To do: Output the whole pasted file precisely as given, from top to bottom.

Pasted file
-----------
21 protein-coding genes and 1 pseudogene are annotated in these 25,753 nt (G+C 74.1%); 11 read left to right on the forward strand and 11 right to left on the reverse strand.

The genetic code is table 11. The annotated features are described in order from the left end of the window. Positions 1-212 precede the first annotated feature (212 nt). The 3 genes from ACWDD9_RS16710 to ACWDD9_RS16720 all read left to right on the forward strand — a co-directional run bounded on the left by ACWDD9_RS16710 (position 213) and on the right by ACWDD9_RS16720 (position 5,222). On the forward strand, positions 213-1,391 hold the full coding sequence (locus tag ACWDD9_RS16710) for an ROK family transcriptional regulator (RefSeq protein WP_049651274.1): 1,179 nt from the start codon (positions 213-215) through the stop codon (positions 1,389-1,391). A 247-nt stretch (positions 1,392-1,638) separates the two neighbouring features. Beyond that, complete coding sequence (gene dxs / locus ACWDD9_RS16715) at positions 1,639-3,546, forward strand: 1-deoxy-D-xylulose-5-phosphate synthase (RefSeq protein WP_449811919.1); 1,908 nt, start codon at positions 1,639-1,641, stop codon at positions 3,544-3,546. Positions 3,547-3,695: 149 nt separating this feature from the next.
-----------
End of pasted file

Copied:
21 protein-coding genes and 1 pseudogene are annotated in these 25,753 nt (G+C 74.1%); 11 read left to right on the forward strand and 11 right to left on the reverse strand.

The genetic code is table 11. The annotated features are described in order from the left end of the window. Positions 1-212 precede the first annotated feature (212 nt). The 3 genes from ACWDD9_RS16710 to ACWDD9_RS16720 all read left to right on the forward strand — a co-directional run bounded on the left by ACWDD9_RS16710 (position 213) and on the right by ACWDD9_RS16720 (position 5,222). On the forward strand, positions 213-1,391 hold the full coding sequence (locus tag ACWDD9_RS16710) for an ROK family transcriptional regulator (RefSeq protein WP_049651274.1): 1,179 nt from the start codon (positions 213-215) through the stop codon (positions 1,389-1,391). A 247-nt stretch (positions 1,392-1,638) separates the two neighbouring features. Beyond that, complete coding sequence (gene dxs / locus ACWDD9_RS16715) at positions 1,639-3,546, forward strand: 1-deoxy-D-xylulose-5-phosphate synthase (RefSeq protein WP_449811919.1); 1,908 nt, start codon at positions 1,639-1,641, stop codon at positions 3,544-3,546. Positions 3,547-3,695: 149 nt separating this feature from the next.